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Jurors set for trial in 6 hunters' deaths
An all-white jury of 10 women and four men will determine the fate of a Southeast Asian immigrant accused of gunning down six deer hunters and wounding two others last fall in Wisconsin's north woods.
Testimony in Chai Vang's murder trial is expected to start Saturday, after 12 jurors and two alternates were selected Thursday in less than three hours. The jurors, from Dane County, will be bused nearly 300 miles to the trial in Hayward, Wis.
Jury selection was moved from Sawyer County to Dane County--home of the University of Wisconsin-Madison and one of the state's more racially diverse areas--because of concerns on the part of defense lawyers about pretrial publicity and possible racial animosity toward Vang in northwest Wisconsin.
Thursday's proceedings started with Judge Norman Yackel denying a request from security officers to have Vang wear a bulletproof vest inside the courthouse, a suggestion his attorneys also opposed.
The 36-year-old courier from St. Paul was arrested hours after the Nov. 21 confrontation and shootings on private hunting land. The National Guard veteran and father of seven is charged with six counts of first-degree murder and two counts of attempted murder. He faces mandatory life in prison if convicted.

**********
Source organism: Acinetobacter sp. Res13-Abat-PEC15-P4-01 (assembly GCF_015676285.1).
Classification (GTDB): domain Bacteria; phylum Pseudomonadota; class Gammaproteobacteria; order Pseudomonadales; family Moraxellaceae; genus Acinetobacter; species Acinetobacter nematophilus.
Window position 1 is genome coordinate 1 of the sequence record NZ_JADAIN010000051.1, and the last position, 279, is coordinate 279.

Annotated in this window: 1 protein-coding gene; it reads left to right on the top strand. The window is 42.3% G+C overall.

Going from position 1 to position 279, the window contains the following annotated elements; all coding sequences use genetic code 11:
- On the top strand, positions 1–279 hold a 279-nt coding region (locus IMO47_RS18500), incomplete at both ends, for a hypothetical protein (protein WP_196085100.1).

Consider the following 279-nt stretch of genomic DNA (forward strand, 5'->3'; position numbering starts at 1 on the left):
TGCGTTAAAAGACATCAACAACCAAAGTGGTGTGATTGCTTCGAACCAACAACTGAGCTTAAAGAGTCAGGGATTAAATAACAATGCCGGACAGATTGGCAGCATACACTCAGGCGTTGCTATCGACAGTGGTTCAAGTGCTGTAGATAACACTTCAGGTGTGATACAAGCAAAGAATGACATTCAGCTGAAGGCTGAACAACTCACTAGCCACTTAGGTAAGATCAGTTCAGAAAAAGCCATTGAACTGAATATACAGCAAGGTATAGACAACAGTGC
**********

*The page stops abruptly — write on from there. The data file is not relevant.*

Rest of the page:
An earlier written questionnaire containing some 60 questions was used to winnow the pool of jurors to about 140. Attorneys then selected the jurors after asking them about pretrial publicity, experiences with hunting and guns and whether they would be prejudiced against Vang because of his race.
Vang, who is Hmong, an ethnic group from the mountains of Laos, was dressed in a green suit and frequently consulted with his attorneys during jury selection.
The two men who survived the shooting have told authorities Vang fired first, but he maintains that he was shot at first after racial slurs were yelled at him.
Experts say moving a jury to another jurisdiction can have a detrimental effect on how jurors view the defendant.
"The jurors are going to be resentful about being pulled away from their lives," said Andrea Lyon, a DePaul University College of Law professor who has worked as a jury consultant. "You can't sleep in your own bed. You can't talk to your kids. None of it is very hospitable to the defendant."
Yackel has indicated that he plans to work long days and Saturdays to speed up the trial and limit the time jurors are away from their families. Lyon said that practice also carries pitfalls.
"Their attention goes," she said. "You need time off to rest and digest what you have heard so far."
Vang's attorneys have declined to say whether he will testify during the trial, which is expected to last less than two weeks. He remains jailed in lieu of $2.5 million bail.
All of the victims lived in or near Rice Lake, Wis., a closely knit community southwest of where the shootings occurred. A large number of family members and area residents are expected to attend the trial.
Several of Vang's family members, including his mother, shielded their faces from television cameras as they exited the courthouse without comment.